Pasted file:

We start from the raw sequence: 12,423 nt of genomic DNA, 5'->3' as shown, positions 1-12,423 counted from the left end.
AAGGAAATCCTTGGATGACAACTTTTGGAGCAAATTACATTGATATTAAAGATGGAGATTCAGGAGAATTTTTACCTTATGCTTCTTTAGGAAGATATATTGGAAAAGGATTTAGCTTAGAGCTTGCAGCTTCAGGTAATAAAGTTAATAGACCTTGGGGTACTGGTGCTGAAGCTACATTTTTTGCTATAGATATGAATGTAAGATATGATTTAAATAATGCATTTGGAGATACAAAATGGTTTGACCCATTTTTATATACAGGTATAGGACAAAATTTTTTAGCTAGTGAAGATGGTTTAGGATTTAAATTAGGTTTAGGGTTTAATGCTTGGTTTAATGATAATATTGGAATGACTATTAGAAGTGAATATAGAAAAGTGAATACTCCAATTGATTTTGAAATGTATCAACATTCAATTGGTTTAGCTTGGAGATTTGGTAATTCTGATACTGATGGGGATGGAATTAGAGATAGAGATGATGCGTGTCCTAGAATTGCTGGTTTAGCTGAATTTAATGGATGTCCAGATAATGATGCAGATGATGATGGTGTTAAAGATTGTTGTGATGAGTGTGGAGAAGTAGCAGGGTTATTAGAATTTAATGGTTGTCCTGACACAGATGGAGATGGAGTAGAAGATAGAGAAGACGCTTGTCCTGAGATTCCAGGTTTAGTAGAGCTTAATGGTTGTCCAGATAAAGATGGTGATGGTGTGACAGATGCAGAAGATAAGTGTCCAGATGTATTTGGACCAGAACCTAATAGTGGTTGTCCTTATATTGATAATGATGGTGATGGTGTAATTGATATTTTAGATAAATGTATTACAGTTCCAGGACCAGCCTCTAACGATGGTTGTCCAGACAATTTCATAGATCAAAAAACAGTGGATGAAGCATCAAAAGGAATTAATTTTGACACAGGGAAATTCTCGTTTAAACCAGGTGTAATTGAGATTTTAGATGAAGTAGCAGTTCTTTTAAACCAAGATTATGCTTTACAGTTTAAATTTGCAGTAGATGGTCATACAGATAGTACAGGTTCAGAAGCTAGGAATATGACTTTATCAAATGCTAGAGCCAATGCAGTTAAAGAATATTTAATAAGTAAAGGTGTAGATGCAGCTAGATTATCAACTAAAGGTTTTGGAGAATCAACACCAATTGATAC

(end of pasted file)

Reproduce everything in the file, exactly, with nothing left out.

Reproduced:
We start from the raw sequence: 12,423 nt of genomic DNA, 5'->3' as shown, positions 1-12,423 counted from the left end.
AAGGAAATCCTTGGATGACAACTTTTGGAGCAAATTACATTGATATTAAAGATGGAGATTCAGGAGAATTTTTACCTTATGCTTCTTTAGGAAGATATATTGGAAAAGGATTTAGCTTAGAGCTTGCAGCTTCAGGTAATAAAGTTAATAGACCTTGGGGTACTGGTGCTGAAGCTACATTTTTTGCTATAGATATGAATGTAAGATATGATTTAAATAATGCATTTGGAGATACAAAATGGTTTGACCCATTTTTATATACAGGTATAGGACAAAATTTTTTAGCTAGTGAAGATGGTTTAGGATTTAAATTAGGTTTAGGGTTTAATGCTTGGTTTAATGATAATATTGGAATGACTATTAGAAGTGAATATAGAAAAGTGAATACTCCAATTGATTTTGAAATGTATCAACATTCAATTGGTTTAGCTTGGAGATTTGGTAATTCTGATACTGATGGGGATGGAATTAGAGATAGAGATGATGCGTGTCCTAGAATTGCTGGTTTAGCTGAATTTAATGGATGTCCAGATAATGATGCAGATGATGATGGTGTTAAAGATTGTTGTGATGAGTGTGGAGAAGTAGCAGGGTTATTAGAATTTAATGGTTGTCCTGACACAGATGGAGATGGAGTAGAAGATAGAGAAGACGCTTGTCCTGAGATTCCAGGTTTAGTAGAGCTTAATGGTTGTCCAGATAAAGATGGTGATGGTGTGACAGATGCAGAAGATAAGTGTCCAGATGTATTTGGACCAGAACCTAATAGTGGTTGTCCTTATATTGATAATGATGGTGATGGTGTAATTGATATTTTAGATAAATGTATTACAGTTCCAGGACCAGCCTCTAACGATGGTTGTCCAGACAATTTCATAGATCAAAAAACAGTGGATGAAGCATCAAAAGGAATTAATTTTGACACAGGGAAATTCTCGTTTAAACCAGGTGTAATTGAGATTTTAGATGAAGTAGCAGTTCTTTTAAACCAAGATTATGCTTTACAGTTTAAATTTGCAGTAGATGGTCATACAGATAGTACAGGTTCAGAAGCTAGGAATATGACTTTATCAAATGCTAGAGCCAATGCAGTTAAAGAATATTTAATAAGTAAAGGTGTAGATGCAGCTAGATTATCAACTAAAGGTTTTGGAGAATCAACACCAATTGATAC